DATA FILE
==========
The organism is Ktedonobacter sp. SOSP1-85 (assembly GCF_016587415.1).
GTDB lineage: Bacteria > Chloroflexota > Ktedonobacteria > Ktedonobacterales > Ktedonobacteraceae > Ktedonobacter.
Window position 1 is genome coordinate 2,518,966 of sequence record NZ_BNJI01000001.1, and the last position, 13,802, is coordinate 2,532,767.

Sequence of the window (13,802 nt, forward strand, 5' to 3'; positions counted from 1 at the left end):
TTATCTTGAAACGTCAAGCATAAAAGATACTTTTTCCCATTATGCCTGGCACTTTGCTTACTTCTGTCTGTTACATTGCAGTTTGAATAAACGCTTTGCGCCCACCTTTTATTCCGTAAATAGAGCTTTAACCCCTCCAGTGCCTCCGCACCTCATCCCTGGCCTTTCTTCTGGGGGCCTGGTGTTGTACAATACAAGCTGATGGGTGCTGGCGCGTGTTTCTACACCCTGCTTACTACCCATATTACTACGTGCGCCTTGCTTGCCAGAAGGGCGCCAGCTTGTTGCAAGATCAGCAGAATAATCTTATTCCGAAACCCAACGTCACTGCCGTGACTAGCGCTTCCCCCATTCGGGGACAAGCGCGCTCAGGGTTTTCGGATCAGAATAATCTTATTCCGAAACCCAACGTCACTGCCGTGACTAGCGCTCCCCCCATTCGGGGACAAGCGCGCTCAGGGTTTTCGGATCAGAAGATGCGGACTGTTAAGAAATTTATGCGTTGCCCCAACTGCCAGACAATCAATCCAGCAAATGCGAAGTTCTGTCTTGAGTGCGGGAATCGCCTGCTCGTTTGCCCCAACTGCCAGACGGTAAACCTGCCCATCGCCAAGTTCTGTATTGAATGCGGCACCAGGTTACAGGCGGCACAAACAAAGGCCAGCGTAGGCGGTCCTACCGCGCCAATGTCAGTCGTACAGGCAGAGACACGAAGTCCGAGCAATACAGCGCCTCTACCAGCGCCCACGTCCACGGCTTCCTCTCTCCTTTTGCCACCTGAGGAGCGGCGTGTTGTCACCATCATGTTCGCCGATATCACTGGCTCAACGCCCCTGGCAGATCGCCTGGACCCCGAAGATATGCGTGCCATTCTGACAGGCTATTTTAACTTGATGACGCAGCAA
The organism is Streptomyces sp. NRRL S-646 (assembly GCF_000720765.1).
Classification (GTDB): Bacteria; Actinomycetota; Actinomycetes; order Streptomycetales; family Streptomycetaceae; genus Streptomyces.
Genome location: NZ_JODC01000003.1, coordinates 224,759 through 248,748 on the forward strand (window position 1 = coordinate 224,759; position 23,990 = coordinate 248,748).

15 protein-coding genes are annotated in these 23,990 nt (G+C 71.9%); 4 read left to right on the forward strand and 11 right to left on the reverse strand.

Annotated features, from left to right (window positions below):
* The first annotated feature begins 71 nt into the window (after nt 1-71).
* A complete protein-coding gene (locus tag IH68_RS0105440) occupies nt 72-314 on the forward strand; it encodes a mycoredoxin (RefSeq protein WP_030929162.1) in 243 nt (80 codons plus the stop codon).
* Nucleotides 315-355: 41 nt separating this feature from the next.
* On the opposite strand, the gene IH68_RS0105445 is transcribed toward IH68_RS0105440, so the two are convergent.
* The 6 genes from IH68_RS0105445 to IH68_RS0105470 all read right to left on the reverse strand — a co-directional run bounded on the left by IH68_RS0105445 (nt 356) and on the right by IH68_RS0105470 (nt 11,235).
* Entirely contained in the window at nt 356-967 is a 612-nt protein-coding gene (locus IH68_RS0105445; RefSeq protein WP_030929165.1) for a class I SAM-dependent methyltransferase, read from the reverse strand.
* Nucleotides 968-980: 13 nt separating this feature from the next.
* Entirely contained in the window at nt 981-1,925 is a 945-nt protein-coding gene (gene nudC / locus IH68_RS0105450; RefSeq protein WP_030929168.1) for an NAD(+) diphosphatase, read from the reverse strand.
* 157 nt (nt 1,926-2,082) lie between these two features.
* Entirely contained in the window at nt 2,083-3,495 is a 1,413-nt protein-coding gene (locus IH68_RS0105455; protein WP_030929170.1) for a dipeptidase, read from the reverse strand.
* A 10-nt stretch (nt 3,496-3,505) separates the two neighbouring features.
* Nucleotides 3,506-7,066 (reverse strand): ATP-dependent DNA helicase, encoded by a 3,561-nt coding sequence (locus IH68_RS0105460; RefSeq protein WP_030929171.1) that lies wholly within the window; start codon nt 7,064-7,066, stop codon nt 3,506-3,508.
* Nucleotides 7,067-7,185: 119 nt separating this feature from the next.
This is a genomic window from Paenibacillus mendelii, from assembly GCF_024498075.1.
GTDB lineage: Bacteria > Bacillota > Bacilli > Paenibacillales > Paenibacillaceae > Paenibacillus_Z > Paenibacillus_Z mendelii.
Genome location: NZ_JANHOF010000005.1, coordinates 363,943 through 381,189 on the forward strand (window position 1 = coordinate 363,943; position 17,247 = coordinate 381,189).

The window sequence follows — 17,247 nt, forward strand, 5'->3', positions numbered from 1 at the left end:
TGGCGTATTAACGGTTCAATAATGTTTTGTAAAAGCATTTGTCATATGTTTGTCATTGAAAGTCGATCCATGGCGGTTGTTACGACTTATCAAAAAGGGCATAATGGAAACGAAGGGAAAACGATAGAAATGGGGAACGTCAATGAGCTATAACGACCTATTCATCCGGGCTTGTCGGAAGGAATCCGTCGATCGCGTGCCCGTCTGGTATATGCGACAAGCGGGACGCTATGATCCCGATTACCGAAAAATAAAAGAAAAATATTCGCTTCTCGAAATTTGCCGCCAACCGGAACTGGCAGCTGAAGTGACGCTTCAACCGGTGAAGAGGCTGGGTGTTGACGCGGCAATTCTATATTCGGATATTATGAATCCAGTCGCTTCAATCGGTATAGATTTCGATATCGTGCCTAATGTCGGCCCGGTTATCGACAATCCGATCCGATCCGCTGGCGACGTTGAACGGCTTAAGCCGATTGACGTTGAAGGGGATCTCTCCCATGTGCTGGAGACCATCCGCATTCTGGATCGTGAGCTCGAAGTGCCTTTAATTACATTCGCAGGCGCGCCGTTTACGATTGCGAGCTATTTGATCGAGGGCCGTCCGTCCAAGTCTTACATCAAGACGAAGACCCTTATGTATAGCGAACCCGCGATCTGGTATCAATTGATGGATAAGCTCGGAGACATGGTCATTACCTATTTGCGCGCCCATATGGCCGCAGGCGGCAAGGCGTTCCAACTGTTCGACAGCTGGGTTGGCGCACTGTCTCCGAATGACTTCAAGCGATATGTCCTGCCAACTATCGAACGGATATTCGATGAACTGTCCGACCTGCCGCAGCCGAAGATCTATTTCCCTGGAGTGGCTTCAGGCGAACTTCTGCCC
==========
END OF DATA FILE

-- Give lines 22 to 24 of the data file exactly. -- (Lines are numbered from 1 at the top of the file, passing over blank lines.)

* Nucleotides 3,506-7,066 (reverse strand): ATP-dependent DNA helicase, encoded by a 3,561-nt coding sequence (locus IH68_RS0105460; RefSeq protein WP_030929171.1) that lies wholly within the window; start codon nt 7,064-7,066, stop codon nt 3,506-3,508.
* Nucleotides 7,067-7,185: 119 nt separating this feature from the next.
This is a genomic window from Paenibacillus mendelii, from assembly GCF_024498075.1.